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The Manner in Which the Taxpayer Carries on the Activity - Business Plans

The IRS will evaluate if you carry out your horse business as businesslike What does this mean? Listed below are questions to ask yourself.

  1. Do you have a business plan?
  2. Do you keep accurate records including records of the time you spend on your horse activity?
  3. Do you market the business?
  4. Are new techniques used in the operation?
  5. Are unprofitable strategies abandoned?

The business plan is essential.  I was audited after the first year of setting up my horse business as a business. The first thing I did was call an accountant that knew something about Student Field Trip to Prairie Meadows Racetrackhorse business’s. In fact the accountant went to the audit with me. I had used a company that set the business up on a Schedule C for small businesses. Setting my business up as a schedule C was one of the problems the accountant stated. The business should of been set up on a schedule F for agriculture. The auditor knew nothing about a horse business. We had to show them the business plan as well as explain the business plan. My late husband was excellent at explaining the business plan.

The business plan is a working tool that provides a road map for an auditor, bank, creditor or others in the horse industry. Business plans should provide a vision and mission statement. The plan should explain the key elements of your business as well as the current status of the business.  Plans should describe your current and future goals. List the management structure of the business including the number of employees. Business plans should define your service or product – what is unique about your business, what differentiates it from others in the market, and why will people use your service or product. The plan should define your market – who do you sell your service/products to and how big is your market. In the audit my husband actually discussed the reining and cutting industry so that the auditor became familiar with the horse industry. Plans should list who your competition is and why a customer will choose your business. Business plans should include a marketing plan that describes what outlets you plan to use as well as what it will cost. Financial data is very important. What are your financial projections for the next year, three years, and five years. What do you need to accomplish your projections – money, time, personnel and equipment? A business plan should include income and expense projections, cash flow projections and provide a balance sheet. Last of all the plan should be regularly updated in case you need to change directions in your business.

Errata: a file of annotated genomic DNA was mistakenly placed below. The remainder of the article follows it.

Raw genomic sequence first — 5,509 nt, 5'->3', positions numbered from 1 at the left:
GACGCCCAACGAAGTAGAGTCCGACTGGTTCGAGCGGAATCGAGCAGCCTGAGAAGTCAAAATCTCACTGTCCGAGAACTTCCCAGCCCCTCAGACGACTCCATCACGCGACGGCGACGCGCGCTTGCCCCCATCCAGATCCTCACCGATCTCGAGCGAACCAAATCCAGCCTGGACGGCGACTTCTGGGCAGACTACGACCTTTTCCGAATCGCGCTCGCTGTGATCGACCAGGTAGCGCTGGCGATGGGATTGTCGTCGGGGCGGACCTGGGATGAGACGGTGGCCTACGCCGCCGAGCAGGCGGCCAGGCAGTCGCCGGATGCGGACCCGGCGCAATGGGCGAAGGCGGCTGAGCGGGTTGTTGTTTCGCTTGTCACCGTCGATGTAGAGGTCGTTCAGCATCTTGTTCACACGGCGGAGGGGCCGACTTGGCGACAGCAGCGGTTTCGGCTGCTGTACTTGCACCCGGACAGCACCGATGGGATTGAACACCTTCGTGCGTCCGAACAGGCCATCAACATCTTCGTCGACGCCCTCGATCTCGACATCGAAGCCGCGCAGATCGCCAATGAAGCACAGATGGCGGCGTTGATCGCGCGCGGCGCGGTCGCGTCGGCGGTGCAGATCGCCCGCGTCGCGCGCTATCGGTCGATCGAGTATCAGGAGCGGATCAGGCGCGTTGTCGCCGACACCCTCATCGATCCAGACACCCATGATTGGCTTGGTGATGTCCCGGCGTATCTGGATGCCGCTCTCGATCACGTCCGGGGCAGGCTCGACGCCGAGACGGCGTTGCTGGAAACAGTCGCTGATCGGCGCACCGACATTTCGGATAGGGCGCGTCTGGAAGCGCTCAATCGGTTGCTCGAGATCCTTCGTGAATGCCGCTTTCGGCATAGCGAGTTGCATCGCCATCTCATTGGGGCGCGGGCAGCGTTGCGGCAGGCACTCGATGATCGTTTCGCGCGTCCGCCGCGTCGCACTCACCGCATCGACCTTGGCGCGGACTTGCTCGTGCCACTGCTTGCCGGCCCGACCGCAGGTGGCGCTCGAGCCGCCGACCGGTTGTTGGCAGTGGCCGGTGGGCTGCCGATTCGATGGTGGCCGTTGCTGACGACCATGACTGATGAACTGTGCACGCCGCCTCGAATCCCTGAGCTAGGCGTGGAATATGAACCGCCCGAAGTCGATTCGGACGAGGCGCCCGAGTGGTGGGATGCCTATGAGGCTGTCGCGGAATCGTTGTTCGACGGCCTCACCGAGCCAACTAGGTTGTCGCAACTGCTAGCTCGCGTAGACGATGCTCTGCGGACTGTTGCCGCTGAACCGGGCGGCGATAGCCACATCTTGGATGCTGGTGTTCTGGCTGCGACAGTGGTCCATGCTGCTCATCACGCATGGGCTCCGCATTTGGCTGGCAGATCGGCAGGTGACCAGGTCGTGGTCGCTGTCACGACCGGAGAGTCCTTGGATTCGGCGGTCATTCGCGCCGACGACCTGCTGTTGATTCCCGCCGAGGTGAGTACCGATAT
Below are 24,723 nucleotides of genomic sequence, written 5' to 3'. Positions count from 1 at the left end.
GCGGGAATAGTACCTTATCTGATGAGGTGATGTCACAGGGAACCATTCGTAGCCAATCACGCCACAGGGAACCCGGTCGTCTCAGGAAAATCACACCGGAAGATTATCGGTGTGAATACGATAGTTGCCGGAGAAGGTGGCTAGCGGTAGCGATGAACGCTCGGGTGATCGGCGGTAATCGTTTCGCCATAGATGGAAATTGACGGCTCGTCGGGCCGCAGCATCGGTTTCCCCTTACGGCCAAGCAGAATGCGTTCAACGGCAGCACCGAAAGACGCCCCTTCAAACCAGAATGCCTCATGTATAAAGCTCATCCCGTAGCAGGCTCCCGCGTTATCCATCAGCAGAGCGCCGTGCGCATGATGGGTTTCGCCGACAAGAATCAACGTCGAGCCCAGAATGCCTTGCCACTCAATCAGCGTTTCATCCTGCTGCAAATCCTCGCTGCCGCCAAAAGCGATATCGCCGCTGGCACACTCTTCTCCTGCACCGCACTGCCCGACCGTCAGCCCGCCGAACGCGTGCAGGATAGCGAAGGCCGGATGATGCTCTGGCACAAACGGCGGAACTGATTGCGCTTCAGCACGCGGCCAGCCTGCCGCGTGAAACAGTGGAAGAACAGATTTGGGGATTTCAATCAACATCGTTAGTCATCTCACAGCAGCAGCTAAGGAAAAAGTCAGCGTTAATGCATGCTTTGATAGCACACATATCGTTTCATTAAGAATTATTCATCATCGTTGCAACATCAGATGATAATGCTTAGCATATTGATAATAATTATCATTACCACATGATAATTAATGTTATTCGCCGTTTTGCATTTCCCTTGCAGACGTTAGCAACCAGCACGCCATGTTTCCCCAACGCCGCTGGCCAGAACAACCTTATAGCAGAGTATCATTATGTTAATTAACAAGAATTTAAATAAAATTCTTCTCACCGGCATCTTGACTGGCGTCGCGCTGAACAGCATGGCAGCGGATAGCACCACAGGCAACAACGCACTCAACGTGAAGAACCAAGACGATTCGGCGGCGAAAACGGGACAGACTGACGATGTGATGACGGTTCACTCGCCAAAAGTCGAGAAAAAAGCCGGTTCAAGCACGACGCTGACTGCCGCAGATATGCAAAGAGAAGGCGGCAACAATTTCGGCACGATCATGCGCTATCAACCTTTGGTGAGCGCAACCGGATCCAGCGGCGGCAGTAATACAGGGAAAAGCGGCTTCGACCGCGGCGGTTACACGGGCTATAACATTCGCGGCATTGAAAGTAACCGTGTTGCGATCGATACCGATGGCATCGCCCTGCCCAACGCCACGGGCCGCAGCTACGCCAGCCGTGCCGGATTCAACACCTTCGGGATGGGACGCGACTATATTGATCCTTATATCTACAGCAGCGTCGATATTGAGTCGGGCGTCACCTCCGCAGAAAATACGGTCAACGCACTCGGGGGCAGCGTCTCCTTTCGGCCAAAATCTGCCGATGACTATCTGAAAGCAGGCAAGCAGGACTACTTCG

The Expertise of the Taxpayer or His/Her Advisors